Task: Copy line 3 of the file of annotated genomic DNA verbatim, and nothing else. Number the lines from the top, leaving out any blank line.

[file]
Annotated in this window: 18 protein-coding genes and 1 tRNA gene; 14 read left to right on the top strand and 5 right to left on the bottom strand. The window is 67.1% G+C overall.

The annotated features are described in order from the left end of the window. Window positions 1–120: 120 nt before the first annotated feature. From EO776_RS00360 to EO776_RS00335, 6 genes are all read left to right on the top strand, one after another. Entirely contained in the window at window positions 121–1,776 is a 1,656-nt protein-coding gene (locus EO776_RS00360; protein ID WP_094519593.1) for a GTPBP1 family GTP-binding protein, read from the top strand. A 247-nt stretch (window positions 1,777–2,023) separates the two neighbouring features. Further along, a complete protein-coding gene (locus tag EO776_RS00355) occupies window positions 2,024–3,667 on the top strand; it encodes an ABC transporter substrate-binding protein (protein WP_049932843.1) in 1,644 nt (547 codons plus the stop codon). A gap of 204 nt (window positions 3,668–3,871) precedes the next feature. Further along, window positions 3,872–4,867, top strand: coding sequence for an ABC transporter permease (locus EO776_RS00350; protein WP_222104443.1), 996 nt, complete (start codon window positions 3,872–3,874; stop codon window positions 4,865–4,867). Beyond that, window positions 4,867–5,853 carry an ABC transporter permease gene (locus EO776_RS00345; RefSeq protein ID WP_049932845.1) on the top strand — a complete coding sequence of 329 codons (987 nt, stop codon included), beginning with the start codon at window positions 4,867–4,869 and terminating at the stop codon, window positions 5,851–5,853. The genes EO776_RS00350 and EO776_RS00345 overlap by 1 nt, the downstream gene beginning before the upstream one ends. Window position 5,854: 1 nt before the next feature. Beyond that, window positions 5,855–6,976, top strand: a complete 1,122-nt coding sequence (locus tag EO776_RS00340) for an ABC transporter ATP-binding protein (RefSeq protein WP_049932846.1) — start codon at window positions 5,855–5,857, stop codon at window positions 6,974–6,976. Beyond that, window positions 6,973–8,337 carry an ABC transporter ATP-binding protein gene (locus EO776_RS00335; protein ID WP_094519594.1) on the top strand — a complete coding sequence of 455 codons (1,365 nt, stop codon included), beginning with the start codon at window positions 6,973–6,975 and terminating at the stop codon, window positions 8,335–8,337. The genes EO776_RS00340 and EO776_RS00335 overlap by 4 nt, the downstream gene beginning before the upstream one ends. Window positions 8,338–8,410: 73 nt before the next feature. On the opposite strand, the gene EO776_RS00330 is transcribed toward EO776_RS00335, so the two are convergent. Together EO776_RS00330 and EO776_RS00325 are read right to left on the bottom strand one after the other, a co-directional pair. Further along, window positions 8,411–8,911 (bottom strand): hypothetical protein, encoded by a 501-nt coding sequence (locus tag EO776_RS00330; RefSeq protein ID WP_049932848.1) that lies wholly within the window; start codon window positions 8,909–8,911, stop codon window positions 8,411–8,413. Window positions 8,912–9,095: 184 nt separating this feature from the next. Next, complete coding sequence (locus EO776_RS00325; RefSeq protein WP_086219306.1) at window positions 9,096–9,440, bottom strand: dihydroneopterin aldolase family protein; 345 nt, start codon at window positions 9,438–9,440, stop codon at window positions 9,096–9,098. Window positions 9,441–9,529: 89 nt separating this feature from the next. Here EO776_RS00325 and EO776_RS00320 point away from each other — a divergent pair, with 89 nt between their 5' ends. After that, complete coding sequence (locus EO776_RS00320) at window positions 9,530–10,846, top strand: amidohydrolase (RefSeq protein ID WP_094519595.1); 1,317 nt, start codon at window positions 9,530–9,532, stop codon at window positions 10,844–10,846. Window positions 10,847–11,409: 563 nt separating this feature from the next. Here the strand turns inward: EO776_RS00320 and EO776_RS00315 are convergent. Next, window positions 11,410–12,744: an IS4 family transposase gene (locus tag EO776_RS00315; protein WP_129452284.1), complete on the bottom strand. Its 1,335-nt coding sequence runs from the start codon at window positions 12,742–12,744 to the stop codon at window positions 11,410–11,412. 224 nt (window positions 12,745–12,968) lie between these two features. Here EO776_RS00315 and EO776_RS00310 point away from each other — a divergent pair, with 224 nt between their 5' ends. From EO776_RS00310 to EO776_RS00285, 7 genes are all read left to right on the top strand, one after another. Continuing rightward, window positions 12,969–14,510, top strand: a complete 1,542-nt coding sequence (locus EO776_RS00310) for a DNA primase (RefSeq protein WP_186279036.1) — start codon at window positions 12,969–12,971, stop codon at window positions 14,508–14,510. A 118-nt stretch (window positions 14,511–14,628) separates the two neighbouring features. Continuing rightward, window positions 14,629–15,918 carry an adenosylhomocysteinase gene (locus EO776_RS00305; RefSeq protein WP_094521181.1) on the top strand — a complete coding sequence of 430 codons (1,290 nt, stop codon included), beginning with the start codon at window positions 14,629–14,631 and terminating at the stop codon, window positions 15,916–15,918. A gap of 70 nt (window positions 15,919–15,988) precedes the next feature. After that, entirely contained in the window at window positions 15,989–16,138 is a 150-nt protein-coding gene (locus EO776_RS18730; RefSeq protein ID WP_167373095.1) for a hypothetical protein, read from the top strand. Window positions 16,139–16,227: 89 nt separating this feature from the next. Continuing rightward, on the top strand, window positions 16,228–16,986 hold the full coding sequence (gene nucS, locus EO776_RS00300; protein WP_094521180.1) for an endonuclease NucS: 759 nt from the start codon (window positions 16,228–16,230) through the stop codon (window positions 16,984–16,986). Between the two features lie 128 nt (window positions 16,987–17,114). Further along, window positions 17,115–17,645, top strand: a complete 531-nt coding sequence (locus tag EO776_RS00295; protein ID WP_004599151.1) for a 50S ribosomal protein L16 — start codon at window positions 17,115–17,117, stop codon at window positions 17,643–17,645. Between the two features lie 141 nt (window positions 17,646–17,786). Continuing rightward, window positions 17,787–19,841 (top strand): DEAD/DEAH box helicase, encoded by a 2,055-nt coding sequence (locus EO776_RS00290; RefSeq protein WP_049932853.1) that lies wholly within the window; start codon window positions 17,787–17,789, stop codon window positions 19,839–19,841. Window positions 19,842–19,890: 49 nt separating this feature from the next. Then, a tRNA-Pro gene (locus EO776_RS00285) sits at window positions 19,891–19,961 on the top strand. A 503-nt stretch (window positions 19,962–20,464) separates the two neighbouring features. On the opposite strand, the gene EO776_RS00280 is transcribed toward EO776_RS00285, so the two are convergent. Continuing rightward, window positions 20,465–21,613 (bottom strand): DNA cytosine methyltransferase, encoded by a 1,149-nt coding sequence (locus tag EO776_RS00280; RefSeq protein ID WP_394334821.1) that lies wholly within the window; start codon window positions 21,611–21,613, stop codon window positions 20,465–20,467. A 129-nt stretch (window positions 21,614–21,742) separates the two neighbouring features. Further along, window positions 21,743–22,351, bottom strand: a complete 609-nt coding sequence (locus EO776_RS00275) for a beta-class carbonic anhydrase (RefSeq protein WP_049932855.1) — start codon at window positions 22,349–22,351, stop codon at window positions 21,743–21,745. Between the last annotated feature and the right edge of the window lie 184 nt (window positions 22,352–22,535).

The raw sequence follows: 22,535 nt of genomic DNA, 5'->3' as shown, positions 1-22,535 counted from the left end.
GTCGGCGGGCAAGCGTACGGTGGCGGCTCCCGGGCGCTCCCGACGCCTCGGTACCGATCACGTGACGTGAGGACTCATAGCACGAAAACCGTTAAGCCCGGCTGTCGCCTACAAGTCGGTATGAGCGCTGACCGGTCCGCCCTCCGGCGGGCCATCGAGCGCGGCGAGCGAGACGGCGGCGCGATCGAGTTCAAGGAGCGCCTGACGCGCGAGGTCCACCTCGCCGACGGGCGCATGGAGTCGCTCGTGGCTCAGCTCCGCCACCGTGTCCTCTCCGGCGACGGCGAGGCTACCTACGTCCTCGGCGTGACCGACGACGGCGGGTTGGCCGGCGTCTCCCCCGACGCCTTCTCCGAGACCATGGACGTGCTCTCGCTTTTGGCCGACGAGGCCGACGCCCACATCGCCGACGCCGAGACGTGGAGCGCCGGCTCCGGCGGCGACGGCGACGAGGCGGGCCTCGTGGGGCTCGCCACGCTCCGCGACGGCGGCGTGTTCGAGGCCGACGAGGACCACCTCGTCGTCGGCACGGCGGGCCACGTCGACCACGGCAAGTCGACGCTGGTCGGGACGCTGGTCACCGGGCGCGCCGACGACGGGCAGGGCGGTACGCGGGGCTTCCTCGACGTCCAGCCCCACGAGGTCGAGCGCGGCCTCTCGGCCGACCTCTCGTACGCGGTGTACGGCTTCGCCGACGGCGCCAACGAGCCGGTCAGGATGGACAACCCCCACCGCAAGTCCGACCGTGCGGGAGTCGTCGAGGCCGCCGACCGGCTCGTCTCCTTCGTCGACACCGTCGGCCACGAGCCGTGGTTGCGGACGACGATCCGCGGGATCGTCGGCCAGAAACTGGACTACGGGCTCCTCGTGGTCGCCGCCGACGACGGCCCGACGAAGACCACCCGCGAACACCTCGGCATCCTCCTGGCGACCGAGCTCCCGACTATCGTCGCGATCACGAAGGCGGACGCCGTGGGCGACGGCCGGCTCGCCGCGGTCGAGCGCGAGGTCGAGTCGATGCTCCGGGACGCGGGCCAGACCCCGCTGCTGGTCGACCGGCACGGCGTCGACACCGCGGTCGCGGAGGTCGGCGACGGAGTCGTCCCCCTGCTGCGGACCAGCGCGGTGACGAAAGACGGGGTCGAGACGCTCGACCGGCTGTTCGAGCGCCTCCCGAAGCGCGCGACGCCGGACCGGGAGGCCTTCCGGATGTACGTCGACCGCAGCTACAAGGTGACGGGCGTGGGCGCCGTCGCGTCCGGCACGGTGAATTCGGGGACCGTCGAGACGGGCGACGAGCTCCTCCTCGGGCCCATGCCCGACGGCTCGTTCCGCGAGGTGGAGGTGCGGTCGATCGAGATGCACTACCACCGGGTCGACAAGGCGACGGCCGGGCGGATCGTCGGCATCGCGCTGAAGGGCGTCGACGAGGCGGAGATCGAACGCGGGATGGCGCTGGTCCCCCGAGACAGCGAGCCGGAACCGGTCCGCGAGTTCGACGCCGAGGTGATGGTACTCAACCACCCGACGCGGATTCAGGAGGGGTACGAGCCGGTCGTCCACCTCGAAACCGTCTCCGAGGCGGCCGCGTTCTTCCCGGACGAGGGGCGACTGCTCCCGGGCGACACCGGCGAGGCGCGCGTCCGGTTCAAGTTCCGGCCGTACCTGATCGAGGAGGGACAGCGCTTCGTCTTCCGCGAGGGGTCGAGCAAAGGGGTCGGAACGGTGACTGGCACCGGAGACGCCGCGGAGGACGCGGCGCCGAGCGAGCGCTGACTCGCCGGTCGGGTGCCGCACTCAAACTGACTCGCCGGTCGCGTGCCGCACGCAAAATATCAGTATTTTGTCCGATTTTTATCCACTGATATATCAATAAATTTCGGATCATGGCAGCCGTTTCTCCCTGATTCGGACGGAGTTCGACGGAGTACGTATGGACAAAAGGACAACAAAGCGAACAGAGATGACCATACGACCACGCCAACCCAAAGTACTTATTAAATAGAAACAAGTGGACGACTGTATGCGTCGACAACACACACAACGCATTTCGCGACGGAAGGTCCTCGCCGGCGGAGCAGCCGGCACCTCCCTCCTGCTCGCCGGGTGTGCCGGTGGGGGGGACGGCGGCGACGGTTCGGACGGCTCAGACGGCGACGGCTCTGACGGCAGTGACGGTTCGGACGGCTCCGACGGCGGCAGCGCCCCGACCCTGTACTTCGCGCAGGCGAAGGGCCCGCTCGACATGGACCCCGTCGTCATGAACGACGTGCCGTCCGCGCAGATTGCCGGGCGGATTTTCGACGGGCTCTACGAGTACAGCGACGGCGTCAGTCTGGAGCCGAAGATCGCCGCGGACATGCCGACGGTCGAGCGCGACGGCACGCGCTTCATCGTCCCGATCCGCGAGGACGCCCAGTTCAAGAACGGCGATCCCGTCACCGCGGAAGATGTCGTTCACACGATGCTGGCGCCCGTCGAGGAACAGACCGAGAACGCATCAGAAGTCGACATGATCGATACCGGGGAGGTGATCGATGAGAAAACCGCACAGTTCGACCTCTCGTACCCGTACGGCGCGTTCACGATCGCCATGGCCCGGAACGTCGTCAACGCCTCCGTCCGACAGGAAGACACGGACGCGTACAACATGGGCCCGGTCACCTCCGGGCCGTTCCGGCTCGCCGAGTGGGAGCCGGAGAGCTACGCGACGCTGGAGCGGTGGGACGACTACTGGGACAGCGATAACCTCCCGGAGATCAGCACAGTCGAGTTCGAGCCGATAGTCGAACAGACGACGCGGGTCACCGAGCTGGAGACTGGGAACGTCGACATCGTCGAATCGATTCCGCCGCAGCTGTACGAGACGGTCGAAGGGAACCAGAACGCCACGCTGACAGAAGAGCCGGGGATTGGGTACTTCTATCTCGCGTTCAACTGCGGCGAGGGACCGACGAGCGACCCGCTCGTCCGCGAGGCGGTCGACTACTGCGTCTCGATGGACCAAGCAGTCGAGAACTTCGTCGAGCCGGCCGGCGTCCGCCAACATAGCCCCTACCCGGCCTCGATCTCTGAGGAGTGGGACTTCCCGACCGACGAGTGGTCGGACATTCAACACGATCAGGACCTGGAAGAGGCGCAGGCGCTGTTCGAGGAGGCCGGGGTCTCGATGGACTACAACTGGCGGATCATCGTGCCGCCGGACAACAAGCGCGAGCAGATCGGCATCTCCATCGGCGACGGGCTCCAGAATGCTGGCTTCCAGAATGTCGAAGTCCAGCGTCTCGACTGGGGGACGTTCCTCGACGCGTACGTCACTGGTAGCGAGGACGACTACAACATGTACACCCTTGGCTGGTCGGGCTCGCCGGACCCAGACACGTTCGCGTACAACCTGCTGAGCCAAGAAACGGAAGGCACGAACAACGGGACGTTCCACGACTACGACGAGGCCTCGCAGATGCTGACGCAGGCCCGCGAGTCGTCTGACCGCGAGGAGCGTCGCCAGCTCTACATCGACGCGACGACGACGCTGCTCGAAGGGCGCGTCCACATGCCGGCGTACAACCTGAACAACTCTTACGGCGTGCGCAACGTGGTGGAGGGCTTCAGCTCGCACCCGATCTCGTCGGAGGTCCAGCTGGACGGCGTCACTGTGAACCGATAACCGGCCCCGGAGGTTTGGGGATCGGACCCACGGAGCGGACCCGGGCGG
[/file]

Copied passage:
The raw sequence follows: 22,535 nt of genomic DNA, 5'->3' as shown, positions 1-22,535 counted from the left end.